POM. For example?
JC. The issues that we've underlined are - we see this as wholly within the context of the Reconstruction and Development Programme and the tasks of the present so, again, it's an integration of a socialist morality, perspectives, outlook and programme into the present rather than holding it off as some kind of distant ideal. So we think it is socialist forces that are most able to defend the heart and soul of the RDP. What has happened since April last year, since the national elections last year, is that a whole range of forces which were opposed absolutely to the RDP are now talking RDP language, but stretching it in a whole variety of directions, basically into neo-liberal models. The current local government election manifesto of the National Party ironically is an RDP manifesto. They are saying, "We believe in the RDP, we are the only ones that can implement it, the ANC has proved in 18 months incapable of implementing it."
. Now it's good that we've drawn our strategic opponents on to the terrain of the RDP, that's a victory and that goes back to the April election result, but of course they are on this terrain with their own agenda and therefore part of a major socialist task is to defend the integrity of the RDP with which we fought the elections in April, the key point being that prime within the RDP is the priority of social needs. RDP, the base document, as it's called, says that it stands or falls over five years, ten years, fifteen years in terms of whether it's able to begin to make an impact on the desperate social needs that we confront in our country, housing, unemployment, electricity, water, health care, education, that bundle of basic social needs. Now what's tending to happen from outside of the ANC, but even percolating into it, is a different conception of the RDP which is that there should be growth first and then afterwards, as a sort of afterthought, we can come back to a trickle down concern for social needs. That's the National Party agenda, yes OK we agree with RDP but how do you get the RDP? Well you get to the RDP through having a major growth at any cost, market led, export led, export driven growth.
POM. Is the ANC moving in that direction too?
JC. I think one sees confusions in the ANC in many areas including in regard to the RDP and therefore there is a real struggle in our country, but also inside the ANC around the integrity of the RDP. So that would be a socialist task, one in which we would join hands with a range of other forces who are not necessarily socialist but who also are serious about trying to do something about meeting social needs and who are critical of neo-liberal models, so it isn't just socialists who share that kind of criticism.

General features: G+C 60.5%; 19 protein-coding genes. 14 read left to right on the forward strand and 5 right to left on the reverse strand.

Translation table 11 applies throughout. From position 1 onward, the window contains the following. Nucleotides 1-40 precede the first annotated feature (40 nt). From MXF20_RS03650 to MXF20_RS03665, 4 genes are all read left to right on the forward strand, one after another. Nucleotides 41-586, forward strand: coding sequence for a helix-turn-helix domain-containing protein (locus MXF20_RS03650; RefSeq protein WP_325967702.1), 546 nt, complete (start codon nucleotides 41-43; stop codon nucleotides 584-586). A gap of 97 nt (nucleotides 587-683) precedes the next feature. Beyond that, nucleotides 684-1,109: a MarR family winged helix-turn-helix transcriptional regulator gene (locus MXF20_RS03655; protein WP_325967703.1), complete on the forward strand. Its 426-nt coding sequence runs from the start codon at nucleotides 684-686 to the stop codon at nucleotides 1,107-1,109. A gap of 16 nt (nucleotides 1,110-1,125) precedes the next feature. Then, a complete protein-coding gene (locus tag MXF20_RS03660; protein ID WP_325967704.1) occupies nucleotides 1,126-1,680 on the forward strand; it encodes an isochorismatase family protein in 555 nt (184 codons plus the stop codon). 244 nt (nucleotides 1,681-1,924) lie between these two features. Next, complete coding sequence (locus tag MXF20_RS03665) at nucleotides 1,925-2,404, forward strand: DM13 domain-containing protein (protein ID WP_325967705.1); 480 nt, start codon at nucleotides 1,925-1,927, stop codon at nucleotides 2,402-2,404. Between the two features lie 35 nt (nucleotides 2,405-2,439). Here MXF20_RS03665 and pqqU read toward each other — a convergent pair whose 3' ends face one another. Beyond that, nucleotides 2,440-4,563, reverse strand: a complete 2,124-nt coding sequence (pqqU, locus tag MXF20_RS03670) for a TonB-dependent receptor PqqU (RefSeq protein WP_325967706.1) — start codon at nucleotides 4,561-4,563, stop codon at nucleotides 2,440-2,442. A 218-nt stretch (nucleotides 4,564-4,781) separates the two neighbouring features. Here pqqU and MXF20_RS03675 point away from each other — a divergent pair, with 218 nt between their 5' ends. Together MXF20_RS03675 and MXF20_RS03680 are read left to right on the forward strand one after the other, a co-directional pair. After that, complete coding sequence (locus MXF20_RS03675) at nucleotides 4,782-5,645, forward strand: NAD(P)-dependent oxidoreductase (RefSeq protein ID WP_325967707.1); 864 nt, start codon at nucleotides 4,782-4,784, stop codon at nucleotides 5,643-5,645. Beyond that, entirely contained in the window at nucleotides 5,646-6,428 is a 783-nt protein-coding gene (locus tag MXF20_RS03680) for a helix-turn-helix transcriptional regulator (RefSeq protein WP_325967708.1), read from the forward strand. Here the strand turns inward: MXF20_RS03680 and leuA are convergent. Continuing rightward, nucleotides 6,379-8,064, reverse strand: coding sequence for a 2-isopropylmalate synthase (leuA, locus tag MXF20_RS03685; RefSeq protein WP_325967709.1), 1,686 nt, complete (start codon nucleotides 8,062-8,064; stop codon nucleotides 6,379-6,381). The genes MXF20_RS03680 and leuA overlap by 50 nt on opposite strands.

. Then to unpack that a little bit further, part of that defence of social needs means rolling back the market. We've heard all about socialist totalitarianism but there's another kind of totalitarianism and that's the sort of empire, the evil empire of the market, the tendency to transform everything into a market reality. I think that socialists, or non-socialists but socialists in particular, are well placed to say that not everything should be on the market and we are not simply buyers and sellers in the market either. We are congregations, communities, trade unions, political parties, any number of things, patients, students, parents, we're not just buyers and sellers. Things like water, health care, education may have to be paid for but their price, their value shouldn't be determined by narrow market mechanisms. One has got to fight against that.
. So that would be part of also trying to instil socialist values and perspectives into the present not holding them off for some distant future and the proof of the necessity of doing this would be the Masakhane Campaign, that was supposed to be the lead, people-driven RDP campaign. Now if you look at that campaign, the word 'masakhane' in Nguni languages means 'let us build together'. What it has come to mean is 'the people shall pay', the government shall deliver electricity, water, houses, the people shall pay. I think that paying for services is indeed part of overcoming a colonised victim mentality, people should feel a responsibility for services. Where they are able they should contribute to the payment of those services, not a market price necessarily, and they are entitled to decent health care whether they can afford it or not. The proof of the way in which neo-liberal or market mentality can get a grip on one's own thinking is our own Masakhane Campaign where 'let us build together' has lost something in translation and it has become 'the people shall pay'. So those would be some examples.